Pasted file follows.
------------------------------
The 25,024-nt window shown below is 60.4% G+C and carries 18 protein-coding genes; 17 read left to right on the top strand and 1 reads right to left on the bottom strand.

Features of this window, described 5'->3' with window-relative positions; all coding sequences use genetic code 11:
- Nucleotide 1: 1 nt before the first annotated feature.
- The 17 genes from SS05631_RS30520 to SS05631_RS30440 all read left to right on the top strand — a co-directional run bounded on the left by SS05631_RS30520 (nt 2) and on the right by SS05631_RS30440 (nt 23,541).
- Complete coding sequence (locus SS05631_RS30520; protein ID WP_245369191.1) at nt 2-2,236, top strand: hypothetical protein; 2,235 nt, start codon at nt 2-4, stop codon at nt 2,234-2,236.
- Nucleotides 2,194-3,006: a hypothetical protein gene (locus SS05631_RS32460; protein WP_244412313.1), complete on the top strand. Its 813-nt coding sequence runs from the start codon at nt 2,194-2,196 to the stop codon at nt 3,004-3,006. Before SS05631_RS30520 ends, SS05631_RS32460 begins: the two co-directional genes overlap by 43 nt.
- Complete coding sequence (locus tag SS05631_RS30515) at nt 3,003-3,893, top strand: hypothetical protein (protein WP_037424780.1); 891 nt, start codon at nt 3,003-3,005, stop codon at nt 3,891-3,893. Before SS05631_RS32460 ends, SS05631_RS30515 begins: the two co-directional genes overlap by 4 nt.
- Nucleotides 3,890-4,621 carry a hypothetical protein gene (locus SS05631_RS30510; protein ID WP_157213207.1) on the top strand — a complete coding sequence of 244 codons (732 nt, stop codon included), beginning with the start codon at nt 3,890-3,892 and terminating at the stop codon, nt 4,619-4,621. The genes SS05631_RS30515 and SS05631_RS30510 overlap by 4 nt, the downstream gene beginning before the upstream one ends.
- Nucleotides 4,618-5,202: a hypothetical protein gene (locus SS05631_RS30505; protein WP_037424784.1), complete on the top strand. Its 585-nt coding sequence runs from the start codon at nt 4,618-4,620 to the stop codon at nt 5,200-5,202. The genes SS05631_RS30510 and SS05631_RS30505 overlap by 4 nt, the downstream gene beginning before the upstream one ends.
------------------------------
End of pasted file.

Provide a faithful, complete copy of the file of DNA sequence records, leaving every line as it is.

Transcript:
The 25,024-nt window shown below is 60.4% G+C and carries 18 protein-coding genes; 17 read left to right on the top strand and 1 reads right to left on the bottom strand.

Features of this window, described 5'->3' with window-relative positions; all coding sequences use genetic code 11:
- Nucleotide 1: 1 nt before the first annotated feature.
- The 17 genes from SS05631_RS30520 to SS05631_RS30440 all read left to right on the top strand — a co-directional run bounded on the left by SS05631_RS30520 (nt 2) and on the right by SS05631_RS30440 (nt 23,541).
- Complete coding sequence (locus SS05631_RS30520; protein ID WP_245369191.1) at nt 2-2,236, top strand: hypothetical protein; 2,235 nt, start codon at nt 2-4, stop codon at nt 2,234-2,236.
- Nucleotides 2,194-3,006: a hypothetical protein gene (locus SS05631_RS32460; protein WP_244412313.1), complete on the top strand. Its 813-nt coding sequence runs from the start codon at nt 2,194-2,196 to the stop codon at nt 3,004-3,006. Before SS05631_RS30520 ends, SS05631_RS32460 begins: the two co-directional genes overlap by 43 nt.
- Complete coding sequence (locus tag SS05631_RS30515) at nt 3,003-3,893, top strand: hypothetical protein (protein WP_037424780.1); 891 nt, start codon at nt 3,003-3,005, stop codon at nt 3,891-3,893. Before SS05631_RS32460 ends, SS05631_RS30515 begins: the two co-directional genes overlap by 4 nt.
- Nucleotides 3,890-4,621 carry a hypothetical protein gene (locus SS05631_RS30510; protein ID WP_157213207.1) on the top strand — a complete coding sequence of 244 codons (732 nt, stop codon included), beginning with the start codon at nt 3,890-3,892 and terminating at the stop codon, nt 4,619-4,621. The genes SS05631_RS30515 and SS05631_RS30510 overlap by 4 nt, the downstream gene beginning before the upstream one ends.
- Nucleotides 4,618-5,202: a hypothetical protein gene (locus SS05631_RS30505; protein WP_037424784.1), complete on the top strand. Its 585-nt coding sequence runs from the start codon at nt 4,618-4,620 to the stop codon at nt 5,200-5,202. The genes SS05631_RS30510 and SS05631_RS30505 overlap by 4 nt, the downstream gene beginning before the upstream one ends.